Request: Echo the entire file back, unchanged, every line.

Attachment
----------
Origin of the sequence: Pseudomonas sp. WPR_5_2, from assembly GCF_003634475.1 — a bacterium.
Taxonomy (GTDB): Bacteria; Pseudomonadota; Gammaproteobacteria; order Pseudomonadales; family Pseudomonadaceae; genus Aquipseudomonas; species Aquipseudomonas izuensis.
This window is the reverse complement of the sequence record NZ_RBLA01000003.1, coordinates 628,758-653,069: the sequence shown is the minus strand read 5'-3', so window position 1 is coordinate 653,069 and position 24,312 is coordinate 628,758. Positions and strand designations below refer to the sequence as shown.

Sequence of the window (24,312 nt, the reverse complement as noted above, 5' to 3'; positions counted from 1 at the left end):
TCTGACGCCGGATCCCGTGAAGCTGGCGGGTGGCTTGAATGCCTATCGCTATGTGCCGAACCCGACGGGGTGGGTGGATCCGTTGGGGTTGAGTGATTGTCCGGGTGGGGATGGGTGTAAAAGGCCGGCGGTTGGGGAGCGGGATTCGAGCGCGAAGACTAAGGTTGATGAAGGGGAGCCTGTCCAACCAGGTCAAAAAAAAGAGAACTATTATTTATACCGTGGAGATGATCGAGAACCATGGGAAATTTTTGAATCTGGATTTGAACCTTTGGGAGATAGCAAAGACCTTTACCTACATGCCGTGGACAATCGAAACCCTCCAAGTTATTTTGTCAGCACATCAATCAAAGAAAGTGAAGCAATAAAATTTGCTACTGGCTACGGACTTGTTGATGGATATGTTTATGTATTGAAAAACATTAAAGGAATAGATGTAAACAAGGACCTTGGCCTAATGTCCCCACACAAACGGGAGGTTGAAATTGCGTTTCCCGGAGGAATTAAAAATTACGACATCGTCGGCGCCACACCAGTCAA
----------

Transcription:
Origin of the sequence: Pseudomonas sp. WPR_5_2, from assembly GCF_003634475.1 — a bacterium.
Taxonomy (GTDB): Bacteria; Pseudomonadota; Gammaproteobacteria; order Pseudomonadales; family Pseudomonadaceae; genus Aquipseudomonas; species Aquipseudomonas izuensis.
This window is the reverse complement of the sequence record NZ_RBLA01000003.1, coordinates 628,758-653,069: the sequence shown is the minus strand read 5'-3', so window position 1 is coordinate 653,069 and position 24,312 is coordinate 628,758. Positions and strand designations below refer to the sequence as shown.

Sequence of the window (24,312 nt, the reverse complement as noted above, 5' to 3'; positions counted from 1 at the left end):
TCTGACGCCGGATCCCGTGAAGCTGGCGGGTGGCTTGAATGCCTATCGCTATGTGCCGAACCCGACGGGGTGGGTGGATCCGTTGGGGTTGAGTGATTGTCCGGGTGGGGATGGGTGTAAAAGGCCGGCGGTTGGGGAGCGGGATTCGAGCGCGAAGACTAAGGTTGATGAAGGGGAGCCTGTCCAACCAGGTCAAAAAAAAGAGAACTATTATTTATACCGTGGAGATGATCGAGAACCATGGGAAATTTTTGAATCTGGATTTGAACCTTTGGGAGATAGCAAAGACCTTTACCTACATGCCGTGGACAATCGAAACCCTCCAAGTTATTTTGTCAGCACATCAATCAAAGAAAGTGAAGCAATAAAATTTGCTACTGGCTACGGACTTGTTGATGGATATGTTTATGTATTGAAAAACATTAAAGGAATAGATGTAAACAAGGACCTTGGCCTAATGTCCCCACACAAACGGGAGGTTGAAATTGCGTTTCCCGGAGGAATTAAAAATTACGACATCGTCGGCGCCACACCAGTCAA